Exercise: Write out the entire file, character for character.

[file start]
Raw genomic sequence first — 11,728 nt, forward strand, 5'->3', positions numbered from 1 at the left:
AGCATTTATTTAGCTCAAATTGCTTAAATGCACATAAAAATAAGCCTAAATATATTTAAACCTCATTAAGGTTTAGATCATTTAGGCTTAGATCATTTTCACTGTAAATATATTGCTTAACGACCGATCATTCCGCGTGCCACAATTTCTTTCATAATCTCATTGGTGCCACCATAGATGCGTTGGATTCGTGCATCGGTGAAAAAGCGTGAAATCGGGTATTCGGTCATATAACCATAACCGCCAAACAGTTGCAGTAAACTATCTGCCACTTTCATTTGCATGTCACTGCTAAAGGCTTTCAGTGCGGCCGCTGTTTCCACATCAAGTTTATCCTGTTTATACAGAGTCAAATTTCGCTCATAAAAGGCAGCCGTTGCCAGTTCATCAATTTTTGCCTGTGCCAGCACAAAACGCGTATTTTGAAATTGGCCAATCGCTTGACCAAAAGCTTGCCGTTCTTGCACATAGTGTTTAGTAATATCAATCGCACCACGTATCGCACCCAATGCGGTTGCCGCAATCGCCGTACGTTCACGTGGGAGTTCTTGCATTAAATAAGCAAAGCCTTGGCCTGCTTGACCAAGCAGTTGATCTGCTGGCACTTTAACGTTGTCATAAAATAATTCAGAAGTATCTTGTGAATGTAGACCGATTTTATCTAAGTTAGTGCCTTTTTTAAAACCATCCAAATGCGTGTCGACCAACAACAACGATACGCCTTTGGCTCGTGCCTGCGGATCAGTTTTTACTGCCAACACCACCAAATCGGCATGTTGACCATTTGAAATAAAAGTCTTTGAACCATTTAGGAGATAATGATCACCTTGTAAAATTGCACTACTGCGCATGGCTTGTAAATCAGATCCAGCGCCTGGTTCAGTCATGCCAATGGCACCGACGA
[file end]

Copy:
Raw genomic sequence first — 11,728 nt, forward strand, 5'->3', positions numbered from 1 at the left:
AGCATTTATTTAGCTCAAATTGCTTAAATGCACATAAAAATAAGCCTAAATATATTTAAACCTCATTAAGGTTTAGATCATTTAGGCTTAGATCATTTTCACTGTAAATATATTGCTTAACGACCGATCATTCCGCGTGCCACAATTTCTTTCATAATCTCATTGGTGCCACCATAGATGCGTTGGATTCGTGCATCGGTGAAAAAGCGTGAAATCGGGTATTCGGTCATATAACCATAACCGCCAAACAGTTGCAGTAAACTATCTGCCACTTTCATTTGCATGTCACTGCTAAAGGCTTTCAGTGCGGCCGCTGTTTCCACATCAAGTTTATCCTGTTTATACAGAGTCAAATTTCGCTCATAAAAGGCAGCCGTTGCCAGTTCATCAATTTTTGCCTGTGCCAGCACAAAACGCGTATTTTGAAATTGGCCAATCGCTTGACCAAAAGCTTGCCGTTCTTGCACATAGTGTTTAGTAATATCAATCGCACCACGTATCGCACCCAATGCGGTTGCCGCAATCGCCGTACGTTCACGTGGGAGTTCTTGCATTAAATAAGCAAAGCCTTGGCCTGCTTGACCAAGCAGTTGATCTGCTGGCACTTTAACGTTGTCATAAAATAATTCAGAAGTATCTTGTGAATGTAGACCGATTTTATCTAAGTTAGTGCCTTTTTTAAAACCATCCAAATGCGTGTCGACCAACAACAACGATACGCCTTTGGCTCGTGCCTGCGGATCAGTTTTTACTGCCAACACCACCAAATCGGCATGTTGACCATTTGAAATAAAAGTCTTTGAACCATTTAGGAGATAATGATCACCTTGTAAAATTGCACTACTGCGCATGGCTTGTAAATCAGATCCAGCGCCTGGTTCAGTCATGCCAATGGCACCGACGA